(Pers.) Boud. (1893)
Disciotis venosa, commonly known as the bleach cup, veiny cup fungus, or the cup morel is a species of fungus in the family Morchellaceae. Fruiting in April and May, they are often difficult to locate because of their nondescript brown color. Found in North America and Europe, they appear to favor banks and slopes and sheltered sites. Although D. venosa is considered edible, it may resemble several other species of brown cup fungi of unknown edibility.
The fungus was first described as Peziza venosa by Christian Hendrik Persoon in 1801, from collections made near Klagenfurt, Austria. Jean Louis Émile Boudier transferred it to Disciotis in 1893.
Fruit bodies produced by this fungus are cup- or disc-shaped, up to 20 cm (8 in) wide. The interior surface of the cup, the hymenium, is dark brown. It tends to become folded into vein-like markings, hence the specific epithet venosa; these markings, however, may be absent in young individuals. The exterior surface is a whitish color, covered with pustules. There is a short stipe that anchors the cup to the ground. Although young fruiting bodies are cup-shaped, when they are 7 to 8 cm (2.8 to 3.1 in) in diameter, the apothecia split and flatten down to lie in the soil. They are very brittle. The fruit bodies have been estimated to have a lifespan of up to 12 weeks. The flesh of the fungus has a bleach-like odor when it is broken.
The spore are elliptical and smooth, with dimensions of 21–24 by 12–14 µm. The asci (spore-bearing cells), are 370–400 by 18–20 µm, while the paraphyses are stout and club-shaped, with tips that are up to 12 µm wide.
Disciotis venosa is edible, and choice, although one author notes that only collectors who have the equipment to check its microscopic characters should consider consuming the species, as it may be confused with several other brown cup fungi.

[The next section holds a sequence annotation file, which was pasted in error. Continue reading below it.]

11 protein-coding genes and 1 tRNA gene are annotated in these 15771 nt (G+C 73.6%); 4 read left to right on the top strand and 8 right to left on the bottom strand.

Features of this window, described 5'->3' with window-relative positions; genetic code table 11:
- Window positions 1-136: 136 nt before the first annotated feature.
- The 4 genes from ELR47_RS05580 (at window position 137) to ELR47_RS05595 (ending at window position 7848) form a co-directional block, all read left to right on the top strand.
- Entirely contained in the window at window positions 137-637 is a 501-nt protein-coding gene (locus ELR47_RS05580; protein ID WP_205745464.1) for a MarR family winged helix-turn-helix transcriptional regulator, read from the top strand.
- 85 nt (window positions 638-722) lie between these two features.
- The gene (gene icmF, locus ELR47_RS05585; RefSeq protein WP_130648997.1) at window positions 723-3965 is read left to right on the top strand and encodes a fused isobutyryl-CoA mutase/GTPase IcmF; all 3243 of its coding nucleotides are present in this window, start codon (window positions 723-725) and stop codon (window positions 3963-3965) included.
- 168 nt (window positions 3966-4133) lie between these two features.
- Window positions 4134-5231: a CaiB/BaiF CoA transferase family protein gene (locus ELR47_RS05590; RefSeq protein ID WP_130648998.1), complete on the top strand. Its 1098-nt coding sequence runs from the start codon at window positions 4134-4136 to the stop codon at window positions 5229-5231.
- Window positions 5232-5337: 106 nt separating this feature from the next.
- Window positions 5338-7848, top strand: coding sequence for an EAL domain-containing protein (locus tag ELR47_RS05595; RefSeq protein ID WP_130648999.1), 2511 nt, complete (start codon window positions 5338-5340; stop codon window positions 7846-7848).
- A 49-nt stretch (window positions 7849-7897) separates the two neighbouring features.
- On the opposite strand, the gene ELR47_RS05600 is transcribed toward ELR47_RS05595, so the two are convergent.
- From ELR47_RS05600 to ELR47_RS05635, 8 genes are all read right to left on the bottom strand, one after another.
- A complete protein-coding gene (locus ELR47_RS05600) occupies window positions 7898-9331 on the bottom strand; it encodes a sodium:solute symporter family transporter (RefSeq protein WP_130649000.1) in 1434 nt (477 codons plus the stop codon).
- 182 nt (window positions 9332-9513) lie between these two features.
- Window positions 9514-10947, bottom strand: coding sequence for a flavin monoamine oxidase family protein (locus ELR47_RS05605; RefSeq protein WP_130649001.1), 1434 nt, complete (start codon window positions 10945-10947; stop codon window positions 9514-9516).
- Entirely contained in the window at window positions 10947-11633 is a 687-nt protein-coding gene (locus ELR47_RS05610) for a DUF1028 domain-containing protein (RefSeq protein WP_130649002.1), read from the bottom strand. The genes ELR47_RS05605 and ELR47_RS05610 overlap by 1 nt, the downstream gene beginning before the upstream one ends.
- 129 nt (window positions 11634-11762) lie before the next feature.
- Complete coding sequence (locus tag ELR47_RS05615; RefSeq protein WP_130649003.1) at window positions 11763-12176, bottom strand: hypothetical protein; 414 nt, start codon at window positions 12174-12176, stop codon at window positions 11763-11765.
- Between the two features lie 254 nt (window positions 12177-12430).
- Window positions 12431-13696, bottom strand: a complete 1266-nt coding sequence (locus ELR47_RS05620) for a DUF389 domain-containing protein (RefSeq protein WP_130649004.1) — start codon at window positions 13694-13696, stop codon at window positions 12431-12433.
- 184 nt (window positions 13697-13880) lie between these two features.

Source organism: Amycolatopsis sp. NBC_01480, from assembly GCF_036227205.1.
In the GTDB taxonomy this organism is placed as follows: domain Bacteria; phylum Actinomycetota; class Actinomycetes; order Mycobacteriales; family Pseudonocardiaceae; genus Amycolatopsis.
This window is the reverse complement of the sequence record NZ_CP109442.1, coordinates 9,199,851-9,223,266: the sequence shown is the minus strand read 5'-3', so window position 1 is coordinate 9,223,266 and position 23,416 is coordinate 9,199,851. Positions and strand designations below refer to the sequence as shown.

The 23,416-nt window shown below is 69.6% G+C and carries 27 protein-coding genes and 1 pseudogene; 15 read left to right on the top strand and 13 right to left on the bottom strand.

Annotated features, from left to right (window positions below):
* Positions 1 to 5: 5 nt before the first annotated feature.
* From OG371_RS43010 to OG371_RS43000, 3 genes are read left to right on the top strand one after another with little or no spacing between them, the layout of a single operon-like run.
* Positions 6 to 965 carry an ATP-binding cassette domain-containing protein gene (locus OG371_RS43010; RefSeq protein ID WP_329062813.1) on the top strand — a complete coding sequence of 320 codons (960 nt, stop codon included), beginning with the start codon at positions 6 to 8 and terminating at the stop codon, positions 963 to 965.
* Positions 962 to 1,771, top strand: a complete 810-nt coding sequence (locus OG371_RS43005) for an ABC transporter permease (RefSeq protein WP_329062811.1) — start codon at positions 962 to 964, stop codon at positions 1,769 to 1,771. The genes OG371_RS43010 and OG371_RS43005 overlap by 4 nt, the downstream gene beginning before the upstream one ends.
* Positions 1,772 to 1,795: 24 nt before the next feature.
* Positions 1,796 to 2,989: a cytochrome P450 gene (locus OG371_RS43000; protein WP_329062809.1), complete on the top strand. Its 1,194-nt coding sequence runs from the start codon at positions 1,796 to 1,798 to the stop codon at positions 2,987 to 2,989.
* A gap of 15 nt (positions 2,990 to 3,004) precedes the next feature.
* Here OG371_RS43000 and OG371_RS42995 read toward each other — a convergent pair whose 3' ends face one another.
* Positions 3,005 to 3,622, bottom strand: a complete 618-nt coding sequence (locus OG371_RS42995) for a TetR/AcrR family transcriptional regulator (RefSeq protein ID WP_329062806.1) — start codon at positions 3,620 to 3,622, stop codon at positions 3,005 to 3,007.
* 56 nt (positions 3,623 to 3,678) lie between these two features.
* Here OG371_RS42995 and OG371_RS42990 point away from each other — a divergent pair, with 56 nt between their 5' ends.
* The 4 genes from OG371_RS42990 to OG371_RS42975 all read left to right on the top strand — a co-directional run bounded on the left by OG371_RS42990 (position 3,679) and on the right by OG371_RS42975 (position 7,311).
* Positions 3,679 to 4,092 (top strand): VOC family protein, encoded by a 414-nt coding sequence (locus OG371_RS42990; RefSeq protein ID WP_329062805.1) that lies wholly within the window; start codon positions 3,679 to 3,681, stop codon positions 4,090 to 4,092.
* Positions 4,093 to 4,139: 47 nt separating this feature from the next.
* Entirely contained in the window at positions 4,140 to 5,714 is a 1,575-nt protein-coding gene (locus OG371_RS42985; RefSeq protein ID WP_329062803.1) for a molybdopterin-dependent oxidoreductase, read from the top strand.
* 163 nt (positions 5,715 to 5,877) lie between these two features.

Species that may resemble Disciotis venosa include the "thick cup", species Discina perlata (also edible), as well as several species of Peziza. Peziza species generally have thinner flesh than D. venosa, and will turn a dark blue color if a drop of iodine solution is placed on it. Additionally, the tips of asci in Peziza species will stain blue with iodine, a feature that can be observed with a light microscope. Another lookalike, Discina ancilis, has an inner cup surface that is folded, wrinkled, or sometimes smooth, rather than veined. The outer cup surface has small tufts of hairs arranged in clumps.
Habitat and distribution
This fungus is typically found growing on the ground among mossy or needle-covered soil among conifers; they are often difficult to notice because their brown color typically blends into the background. They have been noted to prefer to grow on banks or slopes rather than flat areas. This species is also referred to as a "snowbank mushroom" because fruit bodies typically appear around the edges of melting snowbanks. In Europe, the fungus typically fruits from March to May.
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